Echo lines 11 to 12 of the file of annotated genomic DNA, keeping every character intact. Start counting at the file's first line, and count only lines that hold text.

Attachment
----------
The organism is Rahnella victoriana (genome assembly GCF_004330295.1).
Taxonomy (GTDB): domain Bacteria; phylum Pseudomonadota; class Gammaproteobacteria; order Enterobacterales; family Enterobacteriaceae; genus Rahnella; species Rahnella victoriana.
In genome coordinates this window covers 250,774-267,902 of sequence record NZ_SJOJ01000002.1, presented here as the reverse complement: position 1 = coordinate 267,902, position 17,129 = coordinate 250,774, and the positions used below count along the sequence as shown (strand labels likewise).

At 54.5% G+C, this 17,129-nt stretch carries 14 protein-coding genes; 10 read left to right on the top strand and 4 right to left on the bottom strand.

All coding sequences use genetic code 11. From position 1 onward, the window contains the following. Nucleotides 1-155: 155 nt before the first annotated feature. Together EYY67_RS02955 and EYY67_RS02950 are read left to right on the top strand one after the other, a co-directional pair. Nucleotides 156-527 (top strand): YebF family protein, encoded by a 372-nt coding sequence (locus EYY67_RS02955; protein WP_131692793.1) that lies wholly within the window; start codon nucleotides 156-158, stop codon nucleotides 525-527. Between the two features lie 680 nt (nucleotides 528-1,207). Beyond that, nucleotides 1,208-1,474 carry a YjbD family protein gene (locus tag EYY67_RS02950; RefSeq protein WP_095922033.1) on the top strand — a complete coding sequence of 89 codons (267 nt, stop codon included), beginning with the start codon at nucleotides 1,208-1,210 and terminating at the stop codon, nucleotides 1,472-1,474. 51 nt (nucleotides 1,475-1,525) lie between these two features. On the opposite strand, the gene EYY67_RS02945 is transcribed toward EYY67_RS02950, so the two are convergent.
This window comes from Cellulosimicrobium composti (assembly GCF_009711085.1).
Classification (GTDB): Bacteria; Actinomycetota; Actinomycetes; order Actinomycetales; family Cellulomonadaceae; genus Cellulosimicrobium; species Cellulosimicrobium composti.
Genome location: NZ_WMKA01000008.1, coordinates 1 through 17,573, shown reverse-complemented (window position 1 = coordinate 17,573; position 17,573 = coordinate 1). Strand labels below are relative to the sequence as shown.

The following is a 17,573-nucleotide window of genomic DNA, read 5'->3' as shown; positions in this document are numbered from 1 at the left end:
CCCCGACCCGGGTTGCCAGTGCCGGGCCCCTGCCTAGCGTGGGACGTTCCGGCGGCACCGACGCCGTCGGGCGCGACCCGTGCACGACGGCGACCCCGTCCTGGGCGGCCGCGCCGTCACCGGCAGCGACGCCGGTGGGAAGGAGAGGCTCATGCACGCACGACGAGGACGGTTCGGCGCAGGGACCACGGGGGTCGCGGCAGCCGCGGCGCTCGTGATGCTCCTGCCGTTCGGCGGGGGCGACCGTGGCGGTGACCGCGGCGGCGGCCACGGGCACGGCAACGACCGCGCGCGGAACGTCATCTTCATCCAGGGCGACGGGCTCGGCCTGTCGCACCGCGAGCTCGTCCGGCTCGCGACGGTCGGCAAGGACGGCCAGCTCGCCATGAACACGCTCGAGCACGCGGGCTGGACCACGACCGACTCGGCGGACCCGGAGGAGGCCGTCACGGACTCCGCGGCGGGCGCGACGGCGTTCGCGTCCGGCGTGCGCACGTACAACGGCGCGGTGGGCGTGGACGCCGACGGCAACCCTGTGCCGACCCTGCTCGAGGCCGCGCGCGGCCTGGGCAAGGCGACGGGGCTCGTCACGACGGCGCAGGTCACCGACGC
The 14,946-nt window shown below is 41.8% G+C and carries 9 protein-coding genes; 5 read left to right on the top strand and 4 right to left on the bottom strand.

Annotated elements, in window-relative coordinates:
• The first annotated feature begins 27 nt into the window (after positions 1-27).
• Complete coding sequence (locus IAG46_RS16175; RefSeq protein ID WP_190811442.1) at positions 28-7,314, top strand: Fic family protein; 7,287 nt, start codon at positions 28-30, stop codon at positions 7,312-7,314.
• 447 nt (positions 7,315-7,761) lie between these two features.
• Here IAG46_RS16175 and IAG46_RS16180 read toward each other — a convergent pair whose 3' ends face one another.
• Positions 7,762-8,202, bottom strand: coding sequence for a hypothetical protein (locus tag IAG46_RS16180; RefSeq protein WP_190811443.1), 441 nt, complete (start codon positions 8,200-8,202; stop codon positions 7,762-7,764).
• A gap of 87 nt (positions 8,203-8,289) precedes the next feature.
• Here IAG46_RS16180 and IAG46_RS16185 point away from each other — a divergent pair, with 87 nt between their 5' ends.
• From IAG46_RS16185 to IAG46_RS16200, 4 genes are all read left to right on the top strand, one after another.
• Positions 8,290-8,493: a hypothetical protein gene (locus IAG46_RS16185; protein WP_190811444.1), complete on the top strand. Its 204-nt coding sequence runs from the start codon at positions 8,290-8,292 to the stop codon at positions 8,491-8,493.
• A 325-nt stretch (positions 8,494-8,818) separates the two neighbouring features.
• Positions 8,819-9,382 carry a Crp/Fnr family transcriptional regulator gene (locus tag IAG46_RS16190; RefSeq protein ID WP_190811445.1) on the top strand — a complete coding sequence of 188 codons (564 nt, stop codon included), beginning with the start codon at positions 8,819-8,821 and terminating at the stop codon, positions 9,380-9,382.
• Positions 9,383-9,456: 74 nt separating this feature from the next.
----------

The 14,946-nt window shown below is 41.8% G+C and carries 9 protein-coding genes; 5 read left to right on the top strand and 4 right to left on the bottom strand.

Annotated elements, in window-relative coordinates: